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1. Primates can increase or decrease the spinal stretch reflex and its electrical analogue, the H-reflex (HR), in response to an operant conditioning task. This conditioning changes the spinal cord itself and thereby provides an experimental model for defining the processes and substrates of a learned change in behavior. Because the phenomenon has been(More)
Operant conditioning of the H reflex, the electrical analogue of the spinal stretch reflex, in freely moving rats is a relatively simple model for studying long-term supraspinal control over spinal cord function. Motivated by food reward, rats can gradually increase or decrease the soleus H reflex. This study is the first effort to determine which spinal(More)
Activity-dependent plasticity occurs throughout the CNS. However, investigations of skill acquisition usually focus on cortex. To expand the focus, we analyzed in humans the development of operantly conditioned H-reflex change, a simple motor skill that develops gradually and involves plasticity in both the brain and the spinal cord. Each person completed 6(More)
Spinal cord function is normally influenced by descending activity from supraspinal structures. When injury removes or distorts this influence, function changes and spasticity and other disabling problems eventually appear. Understanding how descending activity affects spinal cord function could lead to new means for inducing, guiding, and assessing(More)
Operant conditioning of the spinal stretch reflex or its electrical analog, the H-reflex, is a new model for exploring the mechanisms of long-term supraspinal control over spinal cord function. Primates and rats can gradually increase (HRup conditioning mode) or decrease (HRdown conditioning mode) the H-reflex when reward is based on H-reflex amplitude. An(More)
Operant conditioning of the spinal stretch reflex or its electrical analog, the H-reflex, is a new model for exploring the mechanisms of supraspinal control over spinal cord function. Both rats and primates can gradually increase (HRup conditioning mode) or decrease (HRdown conditioning mode) soleus H-reflex magnitude when exposed to an operant conditioning(More)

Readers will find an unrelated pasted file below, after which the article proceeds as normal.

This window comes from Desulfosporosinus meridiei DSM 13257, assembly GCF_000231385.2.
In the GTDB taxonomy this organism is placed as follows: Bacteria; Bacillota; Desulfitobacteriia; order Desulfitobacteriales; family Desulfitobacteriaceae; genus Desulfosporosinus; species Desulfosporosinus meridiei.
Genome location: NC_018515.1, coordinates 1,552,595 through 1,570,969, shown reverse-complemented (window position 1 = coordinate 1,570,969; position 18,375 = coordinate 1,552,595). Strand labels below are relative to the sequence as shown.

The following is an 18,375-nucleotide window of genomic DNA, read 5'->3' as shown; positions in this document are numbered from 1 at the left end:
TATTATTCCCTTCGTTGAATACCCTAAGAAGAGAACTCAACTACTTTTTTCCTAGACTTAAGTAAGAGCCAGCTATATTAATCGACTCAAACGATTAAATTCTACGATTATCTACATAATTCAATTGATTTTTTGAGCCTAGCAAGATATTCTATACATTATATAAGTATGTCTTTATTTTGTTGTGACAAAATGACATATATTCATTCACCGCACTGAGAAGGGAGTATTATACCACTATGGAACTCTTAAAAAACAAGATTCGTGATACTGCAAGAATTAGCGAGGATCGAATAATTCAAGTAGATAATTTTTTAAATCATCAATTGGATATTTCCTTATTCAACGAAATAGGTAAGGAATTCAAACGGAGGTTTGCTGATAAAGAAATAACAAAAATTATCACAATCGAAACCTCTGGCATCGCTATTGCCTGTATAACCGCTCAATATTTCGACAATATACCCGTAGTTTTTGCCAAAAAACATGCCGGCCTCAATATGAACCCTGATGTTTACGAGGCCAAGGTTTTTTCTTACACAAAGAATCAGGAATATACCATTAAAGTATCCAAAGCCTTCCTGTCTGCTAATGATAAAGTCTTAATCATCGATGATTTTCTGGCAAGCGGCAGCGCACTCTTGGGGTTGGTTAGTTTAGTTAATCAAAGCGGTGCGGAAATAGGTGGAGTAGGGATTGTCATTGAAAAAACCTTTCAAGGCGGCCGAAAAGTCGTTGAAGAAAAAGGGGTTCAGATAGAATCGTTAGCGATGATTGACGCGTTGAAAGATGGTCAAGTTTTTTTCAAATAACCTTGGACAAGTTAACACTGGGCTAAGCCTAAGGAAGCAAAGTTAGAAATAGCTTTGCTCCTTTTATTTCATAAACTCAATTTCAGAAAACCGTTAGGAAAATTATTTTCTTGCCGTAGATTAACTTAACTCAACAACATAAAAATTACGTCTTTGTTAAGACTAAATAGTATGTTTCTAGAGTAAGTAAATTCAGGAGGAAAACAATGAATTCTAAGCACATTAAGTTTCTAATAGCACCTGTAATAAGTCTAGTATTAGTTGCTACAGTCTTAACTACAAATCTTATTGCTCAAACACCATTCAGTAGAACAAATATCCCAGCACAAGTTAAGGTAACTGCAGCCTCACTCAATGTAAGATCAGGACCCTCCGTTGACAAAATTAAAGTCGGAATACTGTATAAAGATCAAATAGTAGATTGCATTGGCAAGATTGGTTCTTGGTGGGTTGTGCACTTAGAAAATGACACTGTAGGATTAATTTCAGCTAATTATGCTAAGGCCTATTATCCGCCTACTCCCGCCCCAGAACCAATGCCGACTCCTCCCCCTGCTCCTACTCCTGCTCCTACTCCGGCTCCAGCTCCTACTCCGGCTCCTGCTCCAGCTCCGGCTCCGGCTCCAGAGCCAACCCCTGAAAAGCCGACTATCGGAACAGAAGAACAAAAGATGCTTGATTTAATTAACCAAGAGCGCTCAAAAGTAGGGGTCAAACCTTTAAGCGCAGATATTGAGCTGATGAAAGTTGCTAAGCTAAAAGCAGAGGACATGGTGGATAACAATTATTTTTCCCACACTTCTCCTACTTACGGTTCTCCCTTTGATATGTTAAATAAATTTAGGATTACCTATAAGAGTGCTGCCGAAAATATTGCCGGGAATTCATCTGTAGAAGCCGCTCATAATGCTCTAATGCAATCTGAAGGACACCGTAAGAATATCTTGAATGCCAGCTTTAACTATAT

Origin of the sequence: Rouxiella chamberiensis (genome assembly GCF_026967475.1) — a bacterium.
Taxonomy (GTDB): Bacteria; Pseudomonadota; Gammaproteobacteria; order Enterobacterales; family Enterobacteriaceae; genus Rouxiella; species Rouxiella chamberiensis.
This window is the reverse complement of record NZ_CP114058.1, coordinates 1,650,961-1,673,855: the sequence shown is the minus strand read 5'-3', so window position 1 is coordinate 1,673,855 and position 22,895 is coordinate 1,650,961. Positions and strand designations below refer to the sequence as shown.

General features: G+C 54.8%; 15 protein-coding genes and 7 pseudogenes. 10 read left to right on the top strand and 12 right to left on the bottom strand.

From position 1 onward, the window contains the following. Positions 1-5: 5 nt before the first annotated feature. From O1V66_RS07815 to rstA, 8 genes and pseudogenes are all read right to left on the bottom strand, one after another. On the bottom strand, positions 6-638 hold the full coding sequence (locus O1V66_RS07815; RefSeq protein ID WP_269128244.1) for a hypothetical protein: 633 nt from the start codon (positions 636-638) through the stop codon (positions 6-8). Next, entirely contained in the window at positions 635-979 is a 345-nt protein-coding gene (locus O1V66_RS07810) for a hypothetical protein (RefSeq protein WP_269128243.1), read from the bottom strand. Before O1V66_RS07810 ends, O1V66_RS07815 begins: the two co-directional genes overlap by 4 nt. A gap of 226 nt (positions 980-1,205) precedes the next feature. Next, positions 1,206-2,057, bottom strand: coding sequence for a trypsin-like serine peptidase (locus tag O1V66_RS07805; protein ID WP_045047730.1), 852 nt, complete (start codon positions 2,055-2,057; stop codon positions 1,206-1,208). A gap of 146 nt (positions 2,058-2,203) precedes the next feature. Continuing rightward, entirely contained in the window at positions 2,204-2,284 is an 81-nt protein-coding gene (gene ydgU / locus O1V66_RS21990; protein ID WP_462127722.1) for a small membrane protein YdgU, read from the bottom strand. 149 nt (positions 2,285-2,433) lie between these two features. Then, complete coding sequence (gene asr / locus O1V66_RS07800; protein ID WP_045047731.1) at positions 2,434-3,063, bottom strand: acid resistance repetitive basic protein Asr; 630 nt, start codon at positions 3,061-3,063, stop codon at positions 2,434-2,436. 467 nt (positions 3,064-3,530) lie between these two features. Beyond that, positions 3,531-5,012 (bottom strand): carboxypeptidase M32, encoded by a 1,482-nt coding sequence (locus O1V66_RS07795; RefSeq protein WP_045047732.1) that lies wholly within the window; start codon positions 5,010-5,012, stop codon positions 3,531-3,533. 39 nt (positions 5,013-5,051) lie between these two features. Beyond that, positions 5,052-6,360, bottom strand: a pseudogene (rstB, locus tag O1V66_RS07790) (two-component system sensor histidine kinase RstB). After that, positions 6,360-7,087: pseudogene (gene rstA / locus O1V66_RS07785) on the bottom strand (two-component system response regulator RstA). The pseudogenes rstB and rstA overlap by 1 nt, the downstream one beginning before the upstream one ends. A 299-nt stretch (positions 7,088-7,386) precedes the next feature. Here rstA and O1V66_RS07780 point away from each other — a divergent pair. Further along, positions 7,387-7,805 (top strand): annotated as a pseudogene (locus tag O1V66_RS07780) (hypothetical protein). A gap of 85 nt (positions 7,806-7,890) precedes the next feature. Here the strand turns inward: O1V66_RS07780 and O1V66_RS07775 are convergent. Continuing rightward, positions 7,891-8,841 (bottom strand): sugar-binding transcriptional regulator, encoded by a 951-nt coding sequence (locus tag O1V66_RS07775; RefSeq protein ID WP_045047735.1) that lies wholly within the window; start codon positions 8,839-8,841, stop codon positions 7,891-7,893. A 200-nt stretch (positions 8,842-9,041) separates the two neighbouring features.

This study asked whether operant conditioning of the H-reflex can modify locomotion in spinal cord-injured rats. Midthoracic transection of the right lateral column of the spinal cord produced a persistent asymmetry in the muscle activity underlying treadmill locomotion. The rats were then either exposed or not exposed to an H-reflex up-conditioning(More)
This study sought to define the course of operantly conditioned change in the rat soleus H-reflex and to determine whether, like H-reflex conditioning and spinal stretch reflex conditioning in the monkey, it develops in distinct phases. Data from 33 rats in which the right soleus H-reflex was trained up (i.e. HRup mode) and 38 in which it was trained down(More)
In response to an operant conditioning task, rats can gradually increase or decrease soleus H-reflex amplitude without change in background electromyographic activity or M response amplitude. Both increase (under the HRup mode) and decrease (under the HRdown mode) develop over weeks. The present study investigated reversal of conditioned H-reflex change.(More)
In vitro slice preparations of CNS tissue are invaluable for studying neuronal function. However, up to now, slice protocols for adult mammal spinal motoneurons--the final common pathway for motor behaviors--have been available for only limited portions of the spinal cord. In most cases, these preparations have not been productive due to the poor viability(More)